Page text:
Evelyn Simms, local jazz singer, 71

Posted: July 23, 2002

Evelyn Simms, 71, a jazz singer who entertained in local clubs for half a century, died of complications from asthma Saturday in her South Philadelphia home.

Critics compared her sly, seductive, style to Bessie Smith's and Billie Holiday's, but Ms. Simms never got the exposure to become famous.

After her marriage to saxophone player Lonnie Shaw in 1954, five babies kept her from traveling with Erskine Hawkins, Cat Anderson and other bands.

Ms. Simms, who devoted herself to her family, didn't need national recognition to feel appreciated.

"The folks coming to hear the music, they're important - wouldn't be any music without them," she told The Inquirer in a 1999 interview. "When I see them stop what they're doing, turn to me, give me that little smile, then I know we're onto something."

She had been onto something for more than 50 years. Born in Georgia and raised in South Philadelphia, she began singing as a child at Mount Hebron Baptist Church at 15th and Wharton Streets.

Planning to become a commercial artist, she attended Bok Vocational School but dropped out at 16 to sing in the Mercantile Hall in Philadelphia with Benny Field's band and musicians John Coltrane, Bill Doggett and Benny Golson.

Over the years, she performed locally at the Clef Club, Ortlieb's Jazzhaus, the Bainbridge Club and Mellon Jazz Festival with her own trio and with the Philadelphia Legends of Jazz Orchestra, which billed itself as "sixteen cats swinging and one chick singing."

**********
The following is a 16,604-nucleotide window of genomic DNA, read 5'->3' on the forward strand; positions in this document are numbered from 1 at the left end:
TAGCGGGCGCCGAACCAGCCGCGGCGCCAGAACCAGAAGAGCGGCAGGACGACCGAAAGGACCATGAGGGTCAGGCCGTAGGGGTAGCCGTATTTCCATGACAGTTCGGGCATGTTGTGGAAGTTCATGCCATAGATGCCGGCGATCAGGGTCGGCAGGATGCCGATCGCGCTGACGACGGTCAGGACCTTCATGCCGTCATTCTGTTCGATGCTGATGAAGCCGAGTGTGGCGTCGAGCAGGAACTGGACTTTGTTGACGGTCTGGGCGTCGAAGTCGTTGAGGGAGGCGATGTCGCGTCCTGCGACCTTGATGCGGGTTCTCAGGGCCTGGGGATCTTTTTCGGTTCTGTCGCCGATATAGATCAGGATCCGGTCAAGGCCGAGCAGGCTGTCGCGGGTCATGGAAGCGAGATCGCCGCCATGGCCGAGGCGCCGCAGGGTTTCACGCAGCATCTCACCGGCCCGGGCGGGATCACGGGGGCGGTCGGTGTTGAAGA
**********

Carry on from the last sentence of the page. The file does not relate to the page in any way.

Her friend Jim Miller, a drummer and owner of Philadelphia-based Dreambox Media, said: "Evelyn seemed to know every tune ever written; she'd rarely repeat tunes during any two, three, or even four consecutive nights."

In 1982, she was honored as performer of the year by the Jazz Society of Philadelphia, and in 1990 she won the Philadelphia Music Award for best jazz recording for her album, On My Own.

She stopped performing in January 2001, when her asthma got the better of her. And although a retirement party was held for her at the Clef Club, she hadn't completely given up on her music.

Just two weeks ago she spoke about making another recording, said singer Suzanne Cloud, a friend of hers.

"With her talent, she should have gotten breaks," said Cloud.

Ms. Simms is survived by daughters Evelyn Jeanette Shaw and Kim Shaw; sons Gregory Shaw and Gary Shaw; three grandchildren; and five great-grandchildren. Another son, Barry Shaw, died in 1991. Her husband died in 1990.

A funeral service will be held at 11 a.m. Thursday at First Colored Wesley Methodist Church, 17th and Fitzwater Streets, Philadelphia. Friends may call from 9:30 to 11 a.m. Burial is private.

Contact Sally A. Downey at 215-854-2913 or sdowney@phillynews.com.

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